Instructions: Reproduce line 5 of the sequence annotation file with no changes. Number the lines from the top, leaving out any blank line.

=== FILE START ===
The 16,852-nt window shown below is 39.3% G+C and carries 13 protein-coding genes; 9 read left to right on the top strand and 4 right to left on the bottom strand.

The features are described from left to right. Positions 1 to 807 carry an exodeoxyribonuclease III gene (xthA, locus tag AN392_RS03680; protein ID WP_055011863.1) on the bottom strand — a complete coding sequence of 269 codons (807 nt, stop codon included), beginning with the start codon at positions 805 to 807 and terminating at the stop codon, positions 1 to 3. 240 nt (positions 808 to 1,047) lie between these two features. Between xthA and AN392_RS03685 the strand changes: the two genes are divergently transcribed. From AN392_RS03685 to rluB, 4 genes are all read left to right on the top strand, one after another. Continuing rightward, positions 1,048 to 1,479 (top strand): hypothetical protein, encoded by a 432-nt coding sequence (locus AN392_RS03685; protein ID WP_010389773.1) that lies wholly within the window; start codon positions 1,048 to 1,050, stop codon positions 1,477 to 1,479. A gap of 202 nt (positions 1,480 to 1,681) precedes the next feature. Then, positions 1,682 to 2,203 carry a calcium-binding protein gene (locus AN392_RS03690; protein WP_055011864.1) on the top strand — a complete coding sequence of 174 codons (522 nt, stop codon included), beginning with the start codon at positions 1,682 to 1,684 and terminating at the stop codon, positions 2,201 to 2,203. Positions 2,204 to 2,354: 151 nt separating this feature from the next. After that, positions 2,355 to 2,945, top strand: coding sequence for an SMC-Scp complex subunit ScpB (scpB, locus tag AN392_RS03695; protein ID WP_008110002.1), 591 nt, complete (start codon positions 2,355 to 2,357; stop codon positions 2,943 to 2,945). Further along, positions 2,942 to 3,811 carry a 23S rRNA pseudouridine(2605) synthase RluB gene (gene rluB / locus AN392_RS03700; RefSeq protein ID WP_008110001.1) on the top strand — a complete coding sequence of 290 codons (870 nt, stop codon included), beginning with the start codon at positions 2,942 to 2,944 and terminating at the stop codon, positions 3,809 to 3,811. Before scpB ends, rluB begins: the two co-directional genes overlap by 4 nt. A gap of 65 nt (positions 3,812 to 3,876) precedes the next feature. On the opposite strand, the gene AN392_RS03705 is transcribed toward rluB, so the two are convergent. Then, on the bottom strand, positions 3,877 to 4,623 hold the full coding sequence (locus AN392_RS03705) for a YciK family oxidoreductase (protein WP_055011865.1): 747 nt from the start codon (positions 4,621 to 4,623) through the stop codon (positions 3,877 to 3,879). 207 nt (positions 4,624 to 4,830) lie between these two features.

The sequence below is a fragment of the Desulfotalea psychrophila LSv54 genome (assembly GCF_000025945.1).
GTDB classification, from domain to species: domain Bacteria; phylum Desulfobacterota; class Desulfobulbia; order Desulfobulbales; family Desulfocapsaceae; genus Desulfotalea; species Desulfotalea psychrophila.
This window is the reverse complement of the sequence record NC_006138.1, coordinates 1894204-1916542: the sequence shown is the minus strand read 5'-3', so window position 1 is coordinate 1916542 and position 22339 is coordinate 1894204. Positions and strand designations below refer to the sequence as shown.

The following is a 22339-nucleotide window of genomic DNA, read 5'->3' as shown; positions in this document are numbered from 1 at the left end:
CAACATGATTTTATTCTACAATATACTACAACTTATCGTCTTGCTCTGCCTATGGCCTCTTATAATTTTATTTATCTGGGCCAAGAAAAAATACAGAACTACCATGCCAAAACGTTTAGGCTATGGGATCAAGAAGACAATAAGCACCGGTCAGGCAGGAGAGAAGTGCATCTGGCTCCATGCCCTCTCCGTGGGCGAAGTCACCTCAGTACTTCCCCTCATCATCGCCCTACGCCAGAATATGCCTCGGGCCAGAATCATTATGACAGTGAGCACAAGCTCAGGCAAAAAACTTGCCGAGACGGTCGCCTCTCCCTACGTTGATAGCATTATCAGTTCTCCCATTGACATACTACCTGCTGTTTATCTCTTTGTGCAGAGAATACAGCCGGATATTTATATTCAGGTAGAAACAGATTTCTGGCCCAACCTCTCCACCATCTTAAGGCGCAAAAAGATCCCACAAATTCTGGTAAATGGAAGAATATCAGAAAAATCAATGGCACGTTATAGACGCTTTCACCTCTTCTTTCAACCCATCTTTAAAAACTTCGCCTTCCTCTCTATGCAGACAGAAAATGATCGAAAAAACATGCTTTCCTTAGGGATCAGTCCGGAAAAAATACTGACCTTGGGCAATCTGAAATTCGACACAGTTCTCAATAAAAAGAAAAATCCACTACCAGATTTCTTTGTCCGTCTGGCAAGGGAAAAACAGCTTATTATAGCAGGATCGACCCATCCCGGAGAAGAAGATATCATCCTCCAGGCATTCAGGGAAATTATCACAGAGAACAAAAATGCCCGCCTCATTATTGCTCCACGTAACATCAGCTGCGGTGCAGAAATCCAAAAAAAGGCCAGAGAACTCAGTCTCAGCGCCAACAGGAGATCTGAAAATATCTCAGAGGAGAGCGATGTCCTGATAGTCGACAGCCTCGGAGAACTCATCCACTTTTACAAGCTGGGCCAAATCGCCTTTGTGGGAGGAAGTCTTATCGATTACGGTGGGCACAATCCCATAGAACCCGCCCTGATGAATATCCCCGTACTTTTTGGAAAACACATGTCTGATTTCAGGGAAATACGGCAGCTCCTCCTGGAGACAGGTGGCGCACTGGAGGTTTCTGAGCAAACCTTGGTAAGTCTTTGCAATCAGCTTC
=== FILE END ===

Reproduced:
This window is the reverse complement of the sequence record NC_006138.1, coordinates 1894204-1916542: the sequence shown is the minus strand read 5'-3', so window position 1 is coordinate 1916542 and position 22339 is coordinate 1894204. Positions and strand designations below refer to the sequence as shown.